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Novartis nabs new FDA approvals for Ilaris and Cosentyx

Drug gets first-ever green light in rare disorder Still’s disease

Novartis HQ

Novartis started the week with a pair of new approvals from the FDA, including a first-ever green light in rare disorder Still’s disease for its IL-1β inhibitor Ilaris and new indication for IL-17 blockbuster Cosentyx.

Ilaris (canakinumab) is already approved in the US as a treatment for systemic juvenile idiopathic arthritis (SJIA) and periodic fever syndromes (PFS), and is also being put through its paces as a possible treatment for the runaway inflammation that afflicts some people with COVID-19.

The new approval from the FDA covers adult-onset Still's disease or AOSD, which according to the FDA has a number of similarities with SJIA and may be on the same “disease continuum”.

AOSD is a rare and severe autoinflammatory disease of unknown cause that, like SJIA, is characterised by fever, arthritis and rash, and occurs at a prevalence of less than one case per 100,000 people in the US, according to estimates.

It can lead to hepatitis and liver failure, and is typically treated with high-dose steroids, as non-steroidal anti-inflammatory drugs (NSAIDs) – which are sometimes used to help manage SJIA – are ineffective in most AOSD patients.

Ilaris – given as a once-monthly injection to suppress inflammation – was approved mainly on the back of extrapolating data in SJIA to the AOSD setting, as well as a supportive placebo-controlled trial in 36 AOSD patients.

SJIA is more common, occurring in somewhere between 5 and 15 people per 100,000. That’s also rare, but hasn’t stopped sales of the drug growing steadily since launch in 2013 for SJIA to $671m in 2019, helped by the addition of PFS to the label in 2016.

It’s still a long way short of Novartis’ earlier hopes of $5bn in peak sales for the drug, however, which centred on use of the drug to reduce the risk of major cardiovascular events in patients with prior heart attack and atherosclerosis.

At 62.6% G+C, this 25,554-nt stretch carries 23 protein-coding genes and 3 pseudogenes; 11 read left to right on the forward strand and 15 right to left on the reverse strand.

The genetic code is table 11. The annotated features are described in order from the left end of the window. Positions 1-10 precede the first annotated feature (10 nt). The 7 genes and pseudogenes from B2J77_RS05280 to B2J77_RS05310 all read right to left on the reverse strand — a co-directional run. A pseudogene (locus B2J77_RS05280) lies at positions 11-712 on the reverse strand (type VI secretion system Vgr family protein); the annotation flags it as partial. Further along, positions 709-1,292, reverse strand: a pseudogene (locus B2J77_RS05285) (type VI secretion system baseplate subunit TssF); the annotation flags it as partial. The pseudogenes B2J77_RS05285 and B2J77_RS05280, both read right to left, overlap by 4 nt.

That hypothesis hit the wall when the results of the CANTOS trial failed to convince the FDA that Ilaris could be approved in that indication, with the agency rejecting Novartis’ marketing application in 2018.

The drug is, however, still in the late-stage CANOPY trials programme for non-small cell lung cancer (NSCLC), which could give the drug some more upside growth, although it’s only a few years away from patent expiries that start in 2024.

Cosentyx in spondyloarthritis

The new FDA approval for Cosentyx (secukinumab) was for active non-radiographic axial spondyloarthritis (nr-axSpA), a disease characterised by inflammatory arthritis of the spine associated with chronic inflammatory back pain.

Cosentyx was the first IL-17 inhibitor to be approved for marketing in 2015 – getting the go-ahead for plaque psoriasis – and has since also been cleared for psoriatic arthritis and ankylosing spondylitis, driving sales to more than $3.5bn last year.

It wasn’t the first drug in the class for nr-axSpA, however, as Eli Lilly’s rival Taltz (ixekizumab) claimed a short-lived lead in that indication just a few days ago.

Lilly’s drug has been trying to close the gap on Cosentyx since making its debut for psoriasis in 2016, making almost $1.4bn last year after seeing its label extended to include psoriatic arthritis, genital psoriasis and ankylosing spondylitis.

Article by
Phil Taylor

18th June 2020

From: Research, Regulatory

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